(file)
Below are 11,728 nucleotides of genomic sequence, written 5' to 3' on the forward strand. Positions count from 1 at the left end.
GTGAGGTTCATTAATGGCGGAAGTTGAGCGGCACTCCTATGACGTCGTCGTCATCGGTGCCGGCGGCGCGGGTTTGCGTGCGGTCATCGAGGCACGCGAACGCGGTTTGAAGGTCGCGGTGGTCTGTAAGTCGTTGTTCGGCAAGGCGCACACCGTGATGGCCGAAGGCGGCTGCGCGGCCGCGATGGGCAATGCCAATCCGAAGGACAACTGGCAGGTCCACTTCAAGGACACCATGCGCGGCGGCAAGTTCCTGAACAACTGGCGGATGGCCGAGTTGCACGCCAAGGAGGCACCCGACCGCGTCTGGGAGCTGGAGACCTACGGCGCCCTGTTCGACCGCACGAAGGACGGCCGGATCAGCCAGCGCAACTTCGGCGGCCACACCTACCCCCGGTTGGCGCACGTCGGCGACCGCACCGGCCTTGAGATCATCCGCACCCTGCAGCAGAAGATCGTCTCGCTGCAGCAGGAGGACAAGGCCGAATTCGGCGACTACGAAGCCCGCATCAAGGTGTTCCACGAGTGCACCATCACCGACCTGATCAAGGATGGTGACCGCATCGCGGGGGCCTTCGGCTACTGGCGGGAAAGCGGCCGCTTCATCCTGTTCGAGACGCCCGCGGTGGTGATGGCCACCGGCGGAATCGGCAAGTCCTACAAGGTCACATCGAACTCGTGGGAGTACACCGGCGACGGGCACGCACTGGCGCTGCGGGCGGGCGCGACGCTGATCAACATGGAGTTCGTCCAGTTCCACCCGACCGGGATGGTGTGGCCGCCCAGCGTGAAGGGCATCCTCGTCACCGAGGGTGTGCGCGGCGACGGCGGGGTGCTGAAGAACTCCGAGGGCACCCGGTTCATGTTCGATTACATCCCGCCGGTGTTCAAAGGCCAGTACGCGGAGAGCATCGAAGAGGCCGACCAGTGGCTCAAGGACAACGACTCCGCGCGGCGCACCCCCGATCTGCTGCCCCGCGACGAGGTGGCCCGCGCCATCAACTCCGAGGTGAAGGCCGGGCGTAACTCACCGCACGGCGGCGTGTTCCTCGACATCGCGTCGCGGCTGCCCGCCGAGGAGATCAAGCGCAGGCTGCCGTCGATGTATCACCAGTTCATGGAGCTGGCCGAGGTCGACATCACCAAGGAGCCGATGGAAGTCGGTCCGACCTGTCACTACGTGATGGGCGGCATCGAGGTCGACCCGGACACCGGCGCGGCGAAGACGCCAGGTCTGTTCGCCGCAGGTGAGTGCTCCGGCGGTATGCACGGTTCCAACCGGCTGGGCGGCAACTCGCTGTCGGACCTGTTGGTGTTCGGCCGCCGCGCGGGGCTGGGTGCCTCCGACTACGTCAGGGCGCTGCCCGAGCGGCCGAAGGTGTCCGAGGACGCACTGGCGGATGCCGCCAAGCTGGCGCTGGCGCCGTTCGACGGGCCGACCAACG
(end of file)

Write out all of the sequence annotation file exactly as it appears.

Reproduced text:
Below are 11,728 nucleotides of genomic sequence, written 5' to 3' on the forward strand. Positions count from 1 at the left end.
GTGAGGTTCATTAATGGCGGAAGTTGAGCGGCACTCCTATGACGTCGTCGTCATCGGTGCCGGCGGCGCGGGTTTGCGTGCGGTCATCGAGGCACGCGAACGCGGTTTGAAGGTCGCGGTGGTCTGTAAGTCGTTGTTCGGCAAGGCGCACACCGTGATGGCCGAAGGCGGCTGCGCGGCCGCGATGGGCAATGCCAATCCGAAGGACAACTGGCAGGTCCACTTCAAGGACACCATGCGCGGCGGCAAGTTCCTGAACAACTGGCGGATGGCCGAGTTGCACGCCAAGGAGGCACCCGACCGCGTCTGGGAGCTGGAGACCTACGGCGCCCTGTTCGACCGCACGAAGGACGGCCGGATCAGCCAGCGCAACTTCGGCGGCCACACCTACCCCCGGTTGGCGCACGTCGGCGACCGCACCGGCCTTGAGATCATCCGCACCCTGCAGCAGAAGATCGTCTCGCTGCAGCAGGAGGACAAGGCCGAATTCGGCGACTACGAAGCCCGCATCAAGGTGTTCCACGAGTGCACCATCACCGACCTGATCAAGGATGGTGACCGCATCGCGGGGGCCTTCGGCTACTGGCGGGAAAGCGGCCGCTTCATCCTGTTCGAGACGCCCGCGGTGGTGATGGCCACCGGCGGAATCGGCAAGTCCTACAAGGTCACATCGAACTCGTGGGAGTACACCGGCGACGGGCACGCACTGGCGCTGCGGGCGGGCGCGACGCTGATCAACATGGAGTTCGTCCAGTTCCACCCGACCGGGATGGTGTGGCCGCCCAGCGTGAAGGGCATCCTCGTCACCGAGGGTGTGCGCGGCGACGGCGGGGTGCTGAAGAACTCCGAGGGCACCCGGTTCATGTTCGATTACATCCCGCCGGTGTTCAAAGGCCAGTACGCGGAGAGCATCGAAGAGGCCGACCAGTGGCTCAAGGACAACGACTCCGCGCGGCGCACCCCCGATCTGCTGCCCCGCGACGAGGTGGCCCGCGCCATCAACTCCGAGGTGAAGGCCGGGCGTAACTCACCGCACGGCGGCGTGTTCCTCGACATCGCGTCGCGGCTGCCCGCCGAGGAGATCAAGCGCAGGCTGCCGTCGATGTATCACCAGTTCATGGAGCTGGCCGAGGTCGACATCACCAAGGAGCCGATGGAAGTCGGTCCGACCTGTCACTACGTGATGGGCGGCATCGAGGTCGACCCGGACACCGGCGCGGCGAAGACGCCAGGTCTGTTCGCCGCAGGTGAGTGCTCCGGCGGTATGCACGGTTCCAACCGGCTGGGCGGCAACTCGCTGTCGGACCTGTTGGTGTTCGGCCGCCGCGCGGGGCTGGGTGCCTCCGACTACGTCAGGGCGCTGCCCGAGCGGCCGAAGGTGTCCGAGGACGCACTGGCGGATGCCGCCAAGCTGGCGCTGGCGCCGTTCGACGGGCCGACCAACG